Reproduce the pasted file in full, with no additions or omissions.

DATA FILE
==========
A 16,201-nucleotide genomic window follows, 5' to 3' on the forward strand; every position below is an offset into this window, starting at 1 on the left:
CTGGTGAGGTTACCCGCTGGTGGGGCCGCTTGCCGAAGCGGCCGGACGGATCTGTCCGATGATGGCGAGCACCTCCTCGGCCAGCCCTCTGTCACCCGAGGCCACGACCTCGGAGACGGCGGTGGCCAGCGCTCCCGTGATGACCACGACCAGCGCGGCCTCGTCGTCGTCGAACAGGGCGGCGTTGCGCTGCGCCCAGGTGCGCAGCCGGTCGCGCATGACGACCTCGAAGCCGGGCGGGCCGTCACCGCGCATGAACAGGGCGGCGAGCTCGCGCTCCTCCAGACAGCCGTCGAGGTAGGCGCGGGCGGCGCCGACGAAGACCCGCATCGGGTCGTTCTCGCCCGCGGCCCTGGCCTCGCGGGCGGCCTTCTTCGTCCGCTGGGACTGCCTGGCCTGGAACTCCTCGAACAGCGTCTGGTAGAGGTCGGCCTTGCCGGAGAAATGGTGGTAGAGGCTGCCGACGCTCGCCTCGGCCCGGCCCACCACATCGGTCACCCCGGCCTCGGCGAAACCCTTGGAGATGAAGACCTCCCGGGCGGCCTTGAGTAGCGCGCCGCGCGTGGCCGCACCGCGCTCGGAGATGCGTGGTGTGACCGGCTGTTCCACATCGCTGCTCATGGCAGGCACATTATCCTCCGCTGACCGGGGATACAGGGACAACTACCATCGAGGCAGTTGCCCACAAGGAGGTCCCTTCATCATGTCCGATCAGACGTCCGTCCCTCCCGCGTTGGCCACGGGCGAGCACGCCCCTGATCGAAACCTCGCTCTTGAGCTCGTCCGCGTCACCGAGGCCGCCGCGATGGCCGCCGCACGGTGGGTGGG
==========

A 16,201-nucleotide genomic window follows, 5' to 3' on the forward strand; every position below is an offset into this window, starting at 1 on the left:
CTGGTGAGGTTACCCGCTGGTGGGGCCGCTTGCCGAAGCGGCCGGACGGATCTGTCCGATGATGGCGAGCACCTCCTCGGCCAGCCCTCTGTCACCCGAGGCCACGACCTCGGAGACGGCGGTGGCCAGCGCTCCCGTGATGACCACGACCAGCGCGGCCTCGTCGTCGTCGAACAGGGCGGCGTTGCGCTGCGCCCAGGTGCGCAGCCGGTCGCGCATGACGACCTCGAAGCCGGGCGGGCCGTCACCGCGCATGAACAGGGCGGCGAGCTCGCGCTCCTCCAGACAGCCGTCGAGGTAGGCGCGGGCGGCGCCGACGAAGACCCGCATCGGGTCGTTCTCGCCCGCGGCCCTGGCCTCGCGGGCGGCCTTCTTCGTCCGCTGGGACTGCCTGGCCTGGAACTCCTCGAACAGCGTCTGGTAGAGGTCGGCCTTGCCGGAGAAATGGTGGTAGAGGCTGCCGACGCTCGCCTCGGCCCGGCCCACCACATCGGTCACCCCGGCCTCGGCGAAACCCTTGGAGATGAAGACCTCCCGGGCGGCCTTGAGTAGCGCGCCGCGCGTGGCCGCACCGCGCTCGGAGATGCGTGGTGTGACCGGCTGTTCCACATCGCTGCTCATGGCAGGCACATTATCCTCCGCTGACCGGGGATACAGGGACAACTACCATCGAGGCAGTTGCCCACAAGGAGGTCCCTTCATCATGTCCGATCAGACGTCCGTCCCTCCCGCGTTGGCCACGGGCGAGCACGCCCCTGATCGAAACCTCGCTCTTGAGCTCGTCCGCGTCACCGAGGCCGCCGCGATGGCCGCCGCACGGTGGGTGGG